Vogel concurs that 12×12 is today’s standard stall size. He also suggests that rubber mats are now the standard flooring material, used perhaps in 90 percent of horse stalls. “We have owners who sometimes ask about concrete floors, figuring the floors would be easy to clean,” he continues, “but concrete is hard on the legs of a horse. Rubber mats can be taken up and cleaned pretty easily. And putting the mats over a dirt floor prevents the horse from pawing the dirt and making holes, which are unsafe and hard to clean.”
As for bedding, Vogel believes most horse owners prefer wood shavings, “but you need to remember that some wood species are more resistant to mold and mildew.”
Summing it all up, president Adam Busse of Classic Equine Equip., of Fredericktown, Mo., counsels builders, “The most important thing is what your customer wants. But with any stall, the top three considerations are safety, good hardware, and ventilation. After that, the question is what does the owner want as far as styles, colors, costs, and aesthetics?”
In addition to safety concerns cited by other manufacturers, Busse added that the spacing of bars in a grill “shouldn’t let a horse’s feet to go through” and that “nose openings can’t allow the animals to bite each other.” Further, while many styles of door latches are on the market, “you’ve got to make sure there aren’t any protruding edges that could hurt the horse.”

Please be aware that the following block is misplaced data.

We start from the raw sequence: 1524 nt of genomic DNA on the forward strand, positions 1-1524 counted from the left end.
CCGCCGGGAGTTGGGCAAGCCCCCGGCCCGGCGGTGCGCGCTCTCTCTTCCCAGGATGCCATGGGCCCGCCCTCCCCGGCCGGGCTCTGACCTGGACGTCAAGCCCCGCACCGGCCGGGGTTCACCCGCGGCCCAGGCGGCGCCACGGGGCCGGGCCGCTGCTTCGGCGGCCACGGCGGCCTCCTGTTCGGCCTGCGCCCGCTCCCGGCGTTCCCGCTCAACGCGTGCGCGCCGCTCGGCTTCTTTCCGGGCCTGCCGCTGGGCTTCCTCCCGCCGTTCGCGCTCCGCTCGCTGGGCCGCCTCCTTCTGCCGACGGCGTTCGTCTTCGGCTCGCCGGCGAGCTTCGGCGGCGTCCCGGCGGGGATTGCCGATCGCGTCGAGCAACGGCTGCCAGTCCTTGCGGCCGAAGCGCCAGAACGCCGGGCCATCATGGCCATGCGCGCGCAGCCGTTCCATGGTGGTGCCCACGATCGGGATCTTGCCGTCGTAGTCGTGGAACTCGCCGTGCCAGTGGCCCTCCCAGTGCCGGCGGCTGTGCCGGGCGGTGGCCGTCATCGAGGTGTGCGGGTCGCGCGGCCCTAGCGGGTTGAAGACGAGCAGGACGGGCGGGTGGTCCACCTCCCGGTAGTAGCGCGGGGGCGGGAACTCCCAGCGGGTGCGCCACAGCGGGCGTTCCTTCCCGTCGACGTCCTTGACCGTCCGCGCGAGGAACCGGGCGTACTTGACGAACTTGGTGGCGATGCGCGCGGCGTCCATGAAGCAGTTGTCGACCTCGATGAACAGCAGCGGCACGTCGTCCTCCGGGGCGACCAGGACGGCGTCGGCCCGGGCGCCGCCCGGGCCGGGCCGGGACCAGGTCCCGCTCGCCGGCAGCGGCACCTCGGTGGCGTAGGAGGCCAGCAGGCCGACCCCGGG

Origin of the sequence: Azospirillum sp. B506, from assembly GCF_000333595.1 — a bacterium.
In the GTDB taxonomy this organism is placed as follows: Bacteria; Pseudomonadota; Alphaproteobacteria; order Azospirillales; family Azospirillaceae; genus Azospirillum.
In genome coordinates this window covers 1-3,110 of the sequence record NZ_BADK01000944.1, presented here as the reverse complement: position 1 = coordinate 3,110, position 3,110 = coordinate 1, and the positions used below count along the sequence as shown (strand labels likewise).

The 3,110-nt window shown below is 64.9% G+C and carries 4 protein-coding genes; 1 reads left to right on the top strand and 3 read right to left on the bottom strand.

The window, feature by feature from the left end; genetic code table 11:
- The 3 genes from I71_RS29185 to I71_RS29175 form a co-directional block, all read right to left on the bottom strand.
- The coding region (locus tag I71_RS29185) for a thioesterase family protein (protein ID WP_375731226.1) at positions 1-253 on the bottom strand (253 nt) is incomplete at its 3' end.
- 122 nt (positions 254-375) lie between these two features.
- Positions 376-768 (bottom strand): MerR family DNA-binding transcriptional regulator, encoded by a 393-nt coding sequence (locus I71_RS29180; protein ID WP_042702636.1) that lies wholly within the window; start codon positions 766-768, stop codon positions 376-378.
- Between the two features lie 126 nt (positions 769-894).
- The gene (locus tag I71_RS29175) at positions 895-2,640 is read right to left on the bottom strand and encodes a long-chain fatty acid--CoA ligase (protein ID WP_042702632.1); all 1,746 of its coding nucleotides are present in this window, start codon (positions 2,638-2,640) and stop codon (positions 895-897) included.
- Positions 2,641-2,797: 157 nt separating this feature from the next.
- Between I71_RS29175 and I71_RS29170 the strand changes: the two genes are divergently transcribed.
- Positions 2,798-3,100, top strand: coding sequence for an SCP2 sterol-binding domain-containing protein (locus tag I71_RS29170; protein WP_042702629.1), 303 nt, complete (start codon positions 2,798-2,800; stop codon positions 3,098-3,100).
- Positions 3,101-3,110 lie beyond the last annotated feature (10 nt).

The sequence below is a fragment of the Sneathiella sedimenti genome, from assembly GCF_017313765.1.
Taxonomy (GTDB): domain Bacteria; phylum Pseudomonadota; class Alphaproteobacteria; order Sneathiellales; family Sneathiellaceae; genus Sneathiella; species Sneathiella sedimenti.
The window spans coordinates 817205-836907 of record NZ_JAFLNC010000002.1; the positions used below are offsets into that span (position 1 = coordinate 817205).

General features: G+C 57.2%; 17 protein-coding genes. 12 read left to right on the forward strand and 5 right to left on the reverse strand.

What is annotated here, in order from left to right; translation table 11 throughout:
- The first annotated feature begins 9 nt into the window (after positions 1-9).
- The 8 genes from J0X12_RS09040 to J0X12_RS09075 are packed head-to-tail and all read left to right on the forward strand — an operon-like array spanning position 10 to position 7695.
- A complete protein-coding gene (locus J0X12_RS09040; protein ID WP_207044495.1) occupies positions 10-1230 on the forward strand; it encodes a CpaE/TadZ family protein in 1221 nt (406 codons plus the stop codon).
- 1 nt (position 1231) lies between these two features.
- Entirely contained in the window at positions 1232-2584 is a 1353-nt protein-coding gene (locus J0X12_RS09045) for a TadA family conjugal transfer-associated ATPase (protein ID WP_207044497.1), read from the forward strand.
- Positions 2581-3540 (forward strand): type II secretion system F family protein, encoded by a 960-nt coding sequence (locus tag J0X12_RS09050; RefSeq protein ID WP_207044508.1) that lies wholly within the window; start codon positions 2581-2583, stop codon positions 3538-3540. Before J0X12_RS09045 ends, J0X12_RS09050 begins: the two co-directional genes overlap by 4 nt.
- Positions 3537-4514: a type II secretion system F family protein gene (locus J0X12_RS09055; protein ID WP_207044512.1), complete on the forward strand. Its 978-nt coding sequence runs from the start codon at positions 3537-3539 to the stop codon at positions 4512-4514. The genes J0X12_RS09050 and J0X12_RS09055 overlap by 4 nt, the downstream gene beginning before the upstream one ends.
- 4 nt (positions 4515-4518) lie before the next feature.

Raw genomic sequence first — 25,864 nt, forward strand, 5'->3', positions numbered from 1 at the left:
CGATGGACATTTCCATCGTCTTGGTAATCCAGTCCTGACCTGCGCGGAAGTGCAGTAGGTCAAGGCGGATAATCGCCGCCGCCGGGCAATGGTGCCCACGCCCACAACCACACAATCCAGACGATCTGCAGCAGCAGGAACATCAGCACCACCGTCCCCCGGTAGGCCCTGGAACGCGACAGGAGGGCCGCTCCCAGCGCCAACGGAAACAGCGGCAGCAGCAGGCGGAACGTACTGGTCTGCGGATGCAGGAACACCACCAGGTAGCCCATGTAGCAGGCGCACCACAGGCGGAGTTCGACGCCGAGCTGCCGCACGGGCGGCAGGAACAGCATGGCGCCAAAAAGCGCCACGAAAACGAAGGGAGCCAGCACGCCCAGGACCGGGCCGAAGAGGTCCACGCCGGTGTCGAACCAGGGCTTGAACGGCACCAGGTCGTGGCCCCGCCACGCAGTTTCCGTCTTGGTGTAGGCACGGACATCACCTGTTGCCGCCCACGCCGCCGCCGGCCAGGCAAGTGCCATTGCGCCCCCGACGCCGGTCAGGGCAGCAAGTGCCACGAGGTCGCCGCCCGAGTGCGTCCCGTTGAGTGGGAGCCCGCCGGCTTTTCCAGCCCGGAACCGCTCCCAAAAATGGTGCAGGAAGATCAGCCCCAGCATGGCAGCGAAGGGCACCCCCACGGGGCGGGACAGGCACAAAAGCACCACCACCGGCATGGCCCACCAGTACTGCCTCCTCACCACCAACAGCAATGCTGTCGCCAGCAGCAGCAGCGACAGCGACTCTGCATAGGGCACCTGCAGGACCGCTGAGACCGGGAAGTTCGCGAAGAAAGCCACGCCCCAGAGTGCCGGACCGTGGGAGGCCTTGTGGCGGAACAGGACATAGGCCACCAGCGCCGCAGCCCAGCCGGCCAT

Busse affirms the standard stall size is 12×12, though 14×14 for warm-bloods and thoroughbreds may be advisable. The wood species used in stall components “depends on how much you want to spend, from southern yellow pine to Brazilian hardwoods,” he relates. Walls and fronts are framed in powder-coated galvanized steel. Then, once safety and hardware are addressed, Busse says good ventilation can be accomplished with vents, grills, fans, and natural lighting to retard mold.  
Feeding and watering? “It depends on the owner’s preference,” Busse believes. Flooring options? “You don’t want urine and dung to fall between the cracks of your stall floor,” he advises, “and a flooring material that provides a base that’s cushy enough so that standing isn’t hard on the horses’ tendons.” And bedding? “It depends on what part of the country you’re in,” he concludes, “but anything that soaks up urine and isn’t dusty is fine.”